Red Firecracker, Green Firecracker… The forbidden fruit is always sweet. LOL

  • In the Mood for Love directed by Kar Wai Wong. The Cantonese title is Fa yeung nin wa. One of the best movies I have ever seen…Tony Leung and Maggie Cheung are amazing in it as two people scorned by their spouses infidelity. Absolutely amazing.

  • The best most recent foreign film I’ve seen was City of God, but I also really enjoyed Russian Ark.

    My favorite all-time foreign films are basically anything by Trouffaut and then a tie between Wild Stawberries and Smiles of a Summer Night.

    I’m also a sucker for a Man and a Woman.

  • I have to agree, Amy. I LOVE that movie and can watch it over and over 🙂

  • “The Loneliness of the Long Distance Runner” – based on the Allen Sillitoe short story. Brilliant British film – and yes, it requires subtitles because the cockney is so thick.

  • Amy’s got it right about Wong Kar Wai. I recommend seeing the loose trilogy: first Days of Being Wild, then In the Mood For Love, and then 2046. I can’t pick between the first two; they’re both so good. 2046 is interesting and it’s in the same vein, but it’s a slight second favorite.

    Just tonight, I watched Tampopo. SUCH a great movie. It’s about much more than noodles. It’s a love affair with food and with old movies. And so funny.

    But I have to disagree with the pick of Raise the Red Lantern. Left me cold.

  • I love films by Wong Kar Wai as well, although my favorite of his is “Chungking Express.”

    “Infernal Affairs” is awesome (it’s the ‘original’ of “The Departed” and better than the American remake).

    If you’re looking for something light, fun, yet full of substance, I recommend “L’Auberge Espanol” and its sequel “Russian Dolls.” I love both.

    If you want something that will blow your socks off, then watch “La Haine.” It leaves your heart racing.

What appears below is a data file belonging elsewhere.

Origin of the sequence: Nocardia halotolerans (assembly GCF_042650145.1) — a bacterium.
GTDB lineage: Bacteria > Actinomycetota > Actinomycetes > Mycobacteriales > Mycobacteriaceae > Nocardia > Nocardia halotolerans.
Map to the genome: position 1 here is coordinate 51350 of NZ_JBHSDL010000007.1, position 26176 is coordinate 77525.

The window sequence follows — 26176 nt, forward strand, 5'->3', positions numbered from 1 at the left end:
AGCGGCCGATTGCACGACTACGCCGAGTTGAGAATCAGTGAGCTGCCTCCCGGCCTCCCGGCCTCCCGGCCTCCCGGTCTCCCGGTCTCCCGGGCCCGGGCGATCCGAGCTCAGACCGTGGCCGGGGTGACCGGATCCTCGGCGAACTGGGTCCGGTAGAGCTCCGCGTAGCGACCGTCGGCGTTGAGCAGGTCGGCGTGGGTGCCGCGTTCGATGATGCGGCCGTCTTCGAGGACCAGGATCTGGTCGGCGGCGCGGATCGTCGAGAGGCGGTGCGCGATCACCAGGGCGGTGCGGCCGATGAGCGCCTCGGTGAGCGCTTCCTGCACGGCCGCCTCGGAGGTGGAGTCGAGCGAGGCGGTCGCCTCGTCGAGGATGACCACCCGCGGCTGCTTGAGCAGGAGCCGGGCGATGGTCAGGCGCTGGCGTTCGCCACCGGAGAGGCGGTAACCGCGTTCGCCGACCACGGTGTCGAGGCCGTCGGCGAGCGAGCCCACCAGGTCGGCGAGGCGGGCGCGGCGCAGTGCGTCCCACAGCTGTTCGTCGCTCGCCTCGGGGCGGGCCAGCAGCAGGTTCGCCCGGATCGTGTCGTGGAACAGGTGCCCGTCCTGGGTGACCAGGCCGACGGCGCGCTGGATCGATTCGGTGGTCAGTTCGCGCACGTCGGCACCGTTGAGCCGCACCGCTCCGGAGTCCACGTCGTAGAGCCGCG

• “Diva” is in my mind a perfect gem of a film.

  • ‘Kitchen Stories’ from Sweden (2003)
    ‘Cache’ from France (2005)
    ‘The Eel’ from Japan (1997)
    ‘The Man Who Copied’ from Brazil (2003)
    Das Boot…!!!!

  • For all those who said City of God (Cidade de Deus), that is a magnificent movie, nevertheless, I would check Carandiru, another Brazilian flick about the Carandiru prison in Sao Paulo. I believe this is even better. Another Brazilian film I would recommend is O que e isso, companheiro? which was translated as Four Days in September in English and is about urban guerrilla in the crazy 70’s in Brazil.


  • Four Days in September is actually playing on the Indie Network (on Comcast Channel 167) and i think is one of the free On Demand movies on Comcast as well. next showings are on THursday at 10:30 am and 5:30 pm.

  • OldBoy was definately insane! Has anyone seen the other two movies in this revenge trilogy? Lady Vengeance or Sympathy for Mr. Vengeance? I have not seen them yet and was wondering what you all thought about them.

    My other favorites:

    Pan’s Labyrinth / El Laberinto del Fauno El
    The Orphanage / El Orfanato

  • Canada – The Barbarian Invasions
    France – so many…recently saw “Un Conte de Noel” which was awesome
    Poland – the classic “Seks Misja” is hilarious